Absent any explanation, it’s perfectly logical to presume that she got bumped because somebody else paid more for the same cruise–so the “somebody else” gets the OP’s cabin and she gets to stay home.  If the cruise line wants to defend itself from that allegation, go ahead, we’re listening! 

  • The Condor

     Depending on how far in advance, the extra expenses could have included the visa for Russia (not cheap, they’re the most bureaucratic visa for which I have applied.)  Books, etc, can be re-used.  The visa is set for specific dates, and cannot.

  • Linda Bator

    Cruise lines generally do the same thing — and they usually offer a different date, with either an upgraded cabin category or a shipboard credit to sweeten the deal.  So this is a very strange situation, unless they (the clients) chose to take the refund.  I think we need more info here.

  • Linda Bator

    Wow!  Obvious you’ve NEVER worked in the service industry.  Everyone overbooks – or they go out drastically short most times.  Its not about making more money, its about utilizing the full ship versus going out empty.  Same as airlines, car rentals, hotels etc.  This was a strange circumstance in that they didn’t get more of an offer (of course, we don’t have the whole story here, either, which may make a difference)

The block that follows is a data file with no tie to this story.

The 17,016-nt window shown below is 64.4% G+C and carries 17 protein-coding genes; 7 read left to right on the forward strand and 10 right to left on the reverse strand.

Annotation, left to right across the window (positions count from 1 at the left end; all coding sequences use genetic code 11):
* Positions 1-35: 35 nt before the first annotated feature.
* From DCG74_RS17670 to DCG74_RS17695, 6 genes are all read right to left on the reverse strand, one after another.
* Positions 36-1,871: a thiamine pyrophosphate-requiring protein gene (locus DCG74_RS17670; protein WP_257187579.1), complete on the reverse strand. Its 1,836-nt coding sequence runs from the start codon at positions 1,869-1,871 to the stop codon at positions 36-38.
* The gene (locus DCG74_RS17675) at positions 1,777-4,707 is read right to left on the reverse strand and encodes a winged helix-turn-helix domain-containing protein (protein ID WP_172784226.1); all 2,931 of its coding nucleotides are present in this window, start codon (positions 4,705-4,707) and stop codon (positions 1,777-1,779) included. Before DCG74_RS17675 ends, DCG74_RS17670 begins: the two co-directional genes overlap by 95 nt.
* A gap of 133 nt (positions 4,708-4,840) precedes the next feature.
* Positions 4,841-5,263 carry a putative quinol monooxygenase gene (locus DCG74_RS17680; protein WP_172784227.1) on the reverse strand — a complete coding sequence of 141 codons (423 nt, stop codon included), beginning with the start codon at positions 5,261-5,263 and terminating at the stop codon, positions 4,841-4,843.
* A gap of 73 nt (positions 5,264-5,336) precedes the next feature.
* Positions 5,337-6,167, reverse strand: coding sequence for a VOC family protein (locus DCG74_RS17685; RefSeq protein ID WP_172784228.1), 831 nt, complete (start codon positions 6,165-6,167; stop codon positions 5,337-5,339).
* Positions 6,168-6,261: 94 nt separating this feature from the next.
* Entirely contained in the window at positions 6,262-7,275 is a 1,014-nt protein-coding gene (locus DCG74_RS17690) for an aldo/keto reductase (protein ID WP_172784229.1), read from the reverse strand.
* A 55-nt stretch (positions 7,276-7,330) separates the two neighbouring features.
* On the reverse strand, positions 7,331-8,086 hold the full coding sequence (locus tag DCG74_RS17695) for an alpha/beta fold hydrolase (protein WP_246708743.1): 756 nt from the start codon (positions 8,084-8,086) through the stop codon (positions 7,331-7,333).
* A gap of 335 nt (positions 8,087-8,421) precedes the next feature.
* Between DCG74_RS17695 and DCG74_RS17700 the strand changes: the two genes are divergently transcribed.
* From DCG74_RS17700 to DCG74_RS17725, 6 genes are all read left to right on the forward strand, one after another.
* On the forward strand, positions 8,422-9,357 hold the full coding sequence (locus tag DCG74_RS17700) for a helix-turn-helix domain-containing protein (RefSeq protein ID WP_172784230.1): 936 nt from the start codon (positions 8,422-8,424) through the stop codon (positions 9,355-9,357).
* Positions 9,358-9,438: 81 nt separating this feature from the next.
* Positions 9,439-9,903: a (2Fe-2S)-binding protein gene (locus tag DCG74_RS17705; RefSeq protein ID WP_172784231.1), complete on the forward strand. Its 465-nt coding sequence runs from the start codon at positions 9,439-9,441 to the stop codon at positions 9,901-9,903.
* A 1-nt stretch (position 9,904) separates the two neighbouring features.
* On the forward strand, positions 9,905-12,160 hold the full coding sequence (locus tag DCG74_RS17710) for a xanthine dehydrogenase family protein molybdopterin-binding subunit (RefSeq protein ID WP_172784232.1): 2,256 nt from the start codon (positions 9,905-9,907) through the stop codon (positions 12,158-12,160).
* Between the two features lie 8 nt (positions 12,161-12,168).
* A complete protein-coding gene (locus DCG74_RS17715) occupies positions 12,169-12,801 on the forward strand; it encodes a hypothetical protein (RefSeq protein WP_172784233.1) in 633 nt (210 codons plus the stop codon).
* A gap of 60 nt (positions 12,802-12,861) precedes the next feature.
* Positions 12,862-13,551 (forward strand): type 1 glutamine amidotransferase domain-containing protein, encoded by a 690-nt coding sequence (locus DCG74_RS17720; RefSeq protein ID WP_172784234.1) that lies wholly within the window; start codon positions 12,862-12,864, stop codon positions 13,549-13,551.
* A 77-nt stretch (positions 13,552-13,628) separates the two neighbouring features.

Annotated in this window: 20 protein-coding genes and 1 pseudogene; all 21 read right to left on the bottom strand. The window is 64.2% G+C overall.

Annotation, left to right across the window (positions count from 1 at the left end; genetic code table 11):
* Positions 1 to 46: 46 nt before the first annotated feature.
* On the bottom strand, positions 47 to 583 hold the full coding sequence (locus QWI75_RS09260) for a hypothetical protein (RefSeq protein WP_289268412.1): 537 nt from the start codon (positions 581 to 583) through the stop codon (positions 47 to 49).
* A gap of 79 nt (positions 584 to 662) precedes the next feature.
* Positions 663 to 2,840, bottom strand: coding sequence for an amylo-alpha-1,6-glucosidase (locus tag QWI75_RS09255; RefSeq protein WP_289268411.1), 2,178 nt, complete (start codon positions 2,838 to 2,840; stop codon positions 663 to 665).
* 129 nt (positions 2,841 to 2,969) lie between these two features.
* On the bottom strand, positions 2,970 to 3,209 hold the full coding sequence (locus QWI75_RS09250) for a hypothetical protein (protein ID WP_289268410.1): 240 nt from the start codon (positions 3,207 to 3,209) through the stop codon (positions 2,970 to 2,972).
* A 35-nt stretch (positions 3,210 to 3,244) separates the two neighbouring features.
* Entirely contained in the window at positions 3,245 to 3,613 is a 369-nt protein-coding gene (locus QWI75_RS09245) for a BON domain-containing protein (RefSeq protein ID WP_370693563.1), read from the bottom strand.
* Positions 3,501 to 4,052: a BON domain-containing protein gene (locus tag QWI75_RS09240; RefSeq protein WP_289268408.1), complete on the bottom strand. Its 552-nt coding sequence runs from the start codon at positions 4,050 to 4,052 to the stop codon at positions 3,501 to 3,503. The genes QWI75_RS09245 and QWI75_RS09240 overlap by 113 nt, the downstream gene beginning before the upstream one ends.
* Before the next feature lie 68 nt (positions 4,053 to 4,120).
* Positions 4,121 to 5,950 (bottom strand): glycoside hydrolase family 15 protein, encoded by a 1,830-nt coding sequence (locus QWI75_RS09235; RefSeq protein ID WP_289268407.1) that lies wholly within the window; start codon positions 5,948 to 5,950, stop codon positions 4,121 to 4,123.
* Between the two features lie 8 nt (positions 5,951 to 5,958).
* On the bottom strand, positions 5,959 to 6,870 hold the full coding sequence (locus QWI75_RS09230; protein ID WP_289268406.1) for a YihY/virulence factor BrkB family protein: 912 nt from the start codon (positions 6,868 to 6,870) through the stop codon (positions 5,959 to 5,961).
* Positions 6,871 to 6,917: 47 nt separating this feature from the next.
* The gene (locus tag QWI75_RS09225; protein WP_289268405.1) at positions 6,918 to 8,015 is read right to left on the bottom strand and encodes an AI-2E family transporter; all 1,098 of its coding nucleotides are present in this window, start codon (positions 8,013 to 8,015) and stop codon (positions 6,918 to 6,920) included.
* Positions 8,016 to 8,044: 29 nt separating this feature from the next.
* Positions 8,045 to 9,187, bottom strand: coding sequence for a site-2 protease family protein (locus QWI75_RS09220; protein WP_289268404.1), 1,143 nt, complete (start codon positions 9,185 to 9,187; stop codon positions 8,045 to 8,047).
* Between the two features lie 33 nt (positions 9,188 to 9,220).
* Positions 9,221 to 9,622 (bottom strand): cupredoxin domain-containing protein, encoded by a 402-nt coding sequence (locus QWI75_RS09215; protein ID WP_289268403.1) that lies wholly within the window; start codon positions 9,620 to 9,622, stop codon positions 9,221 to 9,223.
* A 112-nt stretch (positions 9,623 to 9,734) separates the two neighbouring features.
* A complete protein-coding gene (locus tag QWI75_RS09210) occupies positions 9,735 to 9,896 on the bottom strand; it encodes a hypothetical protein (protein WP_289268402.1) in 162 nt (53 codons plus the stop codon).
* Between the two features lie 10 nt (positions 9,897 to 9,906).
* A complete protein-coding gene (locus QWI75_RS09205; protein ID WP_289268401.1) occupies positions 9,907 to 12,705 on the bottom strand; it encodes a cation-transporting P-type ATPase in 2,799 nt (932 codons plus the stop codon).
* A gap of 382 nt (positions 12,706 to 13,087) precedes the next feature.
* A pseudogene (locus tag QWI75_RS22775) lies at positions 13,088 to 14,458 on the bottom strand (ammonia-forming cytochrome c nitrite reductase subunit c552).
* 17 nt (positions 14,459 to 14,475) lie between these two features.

• Joe Farrell

    Someone higher up the food chain than our OP wanted to cruise that week. It’s RUSSIA for gosh sakes. The cruise line may simply have been made an offer they could not refuse. Either these folks paid a LOT less than everyone else and the cruise line decided to sell the cabin at a higher price or they got bumped for ‘another’ reason. My money is n the latter reason. They should be happy they found out about it far enough out not to be out any real money.

  • Peg

    This is from the Vantage Travel website…”With few exceptions, passengers denied their trips involuntarily are entitled to compensation.” Help them out Chris.

  • Tony A.

    Overbooking in this case is NONSENSE. The customer is fully paid. Overbooking should only affect unpaid or partially paid passengers.
    Better still we need Consumer Protection Laws stipulating clear DAMAGES and FINES against BUMPING FULLY PAID customers and passengers.

  • Kevin Mathews

    Couple of things to point out here: